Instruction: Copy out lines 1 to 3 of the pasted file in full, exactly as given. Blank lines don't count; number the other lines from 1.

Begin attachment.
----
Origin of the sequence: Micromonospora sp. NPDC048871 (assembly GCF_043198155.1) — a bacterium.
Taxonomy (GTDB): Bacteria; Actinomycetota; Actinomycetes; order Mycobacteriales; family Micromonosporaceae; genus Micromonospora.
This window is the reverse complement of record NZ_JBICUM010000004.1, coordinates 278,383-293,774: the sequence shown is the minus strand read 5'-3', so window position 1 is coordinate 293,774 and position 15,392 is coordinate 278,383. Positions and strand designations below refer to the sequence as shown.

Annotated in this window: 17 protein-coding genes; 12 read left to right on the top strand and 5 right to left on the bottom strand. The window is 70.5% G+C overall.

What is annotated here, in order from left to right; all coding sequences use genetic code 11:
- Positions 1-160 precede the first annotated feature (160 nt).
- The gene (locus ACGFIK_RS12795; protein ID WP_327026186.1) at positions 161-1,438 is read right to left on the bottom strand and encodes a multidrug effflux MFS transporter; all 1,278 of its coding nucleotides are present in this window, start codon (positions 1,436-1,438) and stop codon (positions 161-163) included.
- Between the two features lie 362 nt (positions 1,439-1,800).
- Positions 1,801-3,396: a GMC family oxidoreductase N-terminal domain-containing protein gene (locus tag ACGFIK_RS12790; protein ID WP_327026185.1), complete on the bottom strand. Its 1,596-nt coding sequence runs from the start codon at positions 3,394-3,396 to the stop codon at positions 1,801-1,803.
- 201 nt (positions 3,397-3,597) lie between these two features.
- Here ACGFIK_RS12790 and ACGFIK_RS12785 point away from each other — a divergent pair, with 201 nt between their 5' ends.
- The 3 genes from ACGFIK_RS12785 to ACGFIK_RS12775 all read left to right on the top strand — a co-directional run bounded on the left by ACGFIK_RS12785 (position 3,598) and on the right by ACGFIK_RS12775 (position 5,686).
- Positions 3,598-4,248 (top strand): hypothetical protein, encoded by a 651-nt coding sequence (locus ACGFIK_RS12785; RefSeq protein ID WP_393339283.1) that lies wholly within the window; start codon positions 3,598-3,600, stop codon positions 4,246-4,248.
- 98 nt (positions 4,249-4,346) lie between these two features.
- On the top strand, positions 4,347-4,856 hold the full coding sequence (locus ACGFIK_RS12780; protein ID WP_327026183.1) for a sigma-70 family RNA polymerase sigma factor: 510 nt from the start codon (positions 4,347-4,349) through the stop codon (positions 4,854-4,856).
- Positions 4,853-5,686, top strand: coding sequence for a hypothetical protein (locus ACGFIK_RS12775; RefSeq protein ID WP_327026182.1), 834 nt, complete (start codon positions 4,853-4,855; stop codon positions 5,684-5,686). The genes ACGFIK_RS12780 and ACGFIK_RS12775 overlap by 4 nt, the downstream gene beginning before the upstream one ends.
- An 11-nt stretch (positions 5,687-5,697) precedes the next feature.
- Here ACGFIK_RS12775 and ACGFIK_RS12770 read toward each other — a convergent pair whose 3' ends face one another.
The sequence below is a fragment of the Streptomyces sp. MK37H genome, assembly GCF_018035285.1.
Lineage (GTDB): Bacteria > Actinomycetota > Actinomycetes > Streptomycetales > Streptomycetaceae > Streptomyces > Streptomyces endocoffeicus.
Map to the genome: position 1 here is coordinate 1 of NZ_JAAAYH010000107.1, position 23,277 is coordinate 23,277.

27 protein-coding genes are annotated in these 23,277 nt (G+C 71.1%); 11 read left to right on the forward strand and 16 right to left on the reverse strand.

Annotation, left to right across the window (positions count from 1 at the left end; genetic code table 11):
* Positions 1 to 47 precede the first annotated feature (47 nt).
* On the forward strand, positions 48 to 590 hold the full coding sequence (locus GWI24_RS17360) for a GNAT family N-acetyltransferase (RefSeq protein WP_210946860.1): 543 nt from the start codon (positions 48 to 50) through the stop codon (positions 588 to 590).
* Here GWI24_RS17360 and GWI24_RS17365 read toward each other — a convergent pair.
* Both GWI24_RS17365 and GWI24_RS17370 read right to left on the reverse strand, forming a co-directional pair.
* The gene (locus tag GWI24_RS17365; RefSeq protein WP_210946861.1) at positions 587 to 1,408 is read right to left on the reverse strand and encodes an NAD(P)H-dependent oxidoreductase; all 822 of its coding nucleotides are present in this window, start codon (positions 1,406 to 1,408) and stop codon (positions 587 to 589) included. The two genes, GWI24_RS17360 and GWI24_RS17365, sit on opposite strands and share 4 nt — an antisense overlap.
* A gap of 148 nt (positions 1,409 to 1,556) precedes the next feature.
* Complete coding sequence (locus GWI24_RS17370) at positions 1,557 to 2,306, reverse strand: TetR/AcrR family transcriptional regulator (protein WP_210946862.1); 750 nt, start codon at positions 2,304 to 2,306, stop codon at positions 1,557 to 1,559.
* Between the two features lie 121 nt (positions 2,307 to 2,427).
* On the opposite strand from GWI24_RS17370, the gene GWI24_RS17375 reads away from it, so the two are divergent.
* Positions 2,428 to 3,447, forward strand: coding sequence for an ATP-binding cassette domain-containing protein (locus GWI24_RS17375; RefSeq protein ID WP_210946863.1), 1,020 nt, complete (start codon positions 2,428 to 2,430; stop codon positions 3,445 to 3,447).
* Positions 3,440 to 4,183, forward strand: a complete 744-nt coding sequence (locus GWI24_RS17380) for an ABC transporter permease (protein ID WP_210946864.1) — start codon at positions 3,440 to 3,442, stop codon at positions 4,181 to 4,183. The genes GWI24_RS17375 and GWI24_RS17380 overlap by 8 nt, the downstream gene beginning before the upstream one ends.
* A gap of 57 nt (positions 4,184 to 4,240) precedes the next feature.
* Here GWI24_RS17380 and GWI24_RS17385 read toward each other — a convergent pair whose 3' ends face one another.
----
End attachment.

Origin of the sequence: Micromonospora sp. NPDC048871 (assembly GCF_043198155.1) — a bacterium.
Taxonomy (GTDB): Bacteria; Actinomycetota; Actinomycetes; order Mycobacteriales; family Micromonosporaceae; genus Micromonospora.
This window is the reverse complement of record NZ_JBICUM010000004.1, coordinates 278,383-293,774: the sequence shown is the minus strand read 5'-3', so window position 1 is coordinate 293,774 and position 15,392 is coordinate 278,383. Positions and strand designations below refer to the sequence as shown.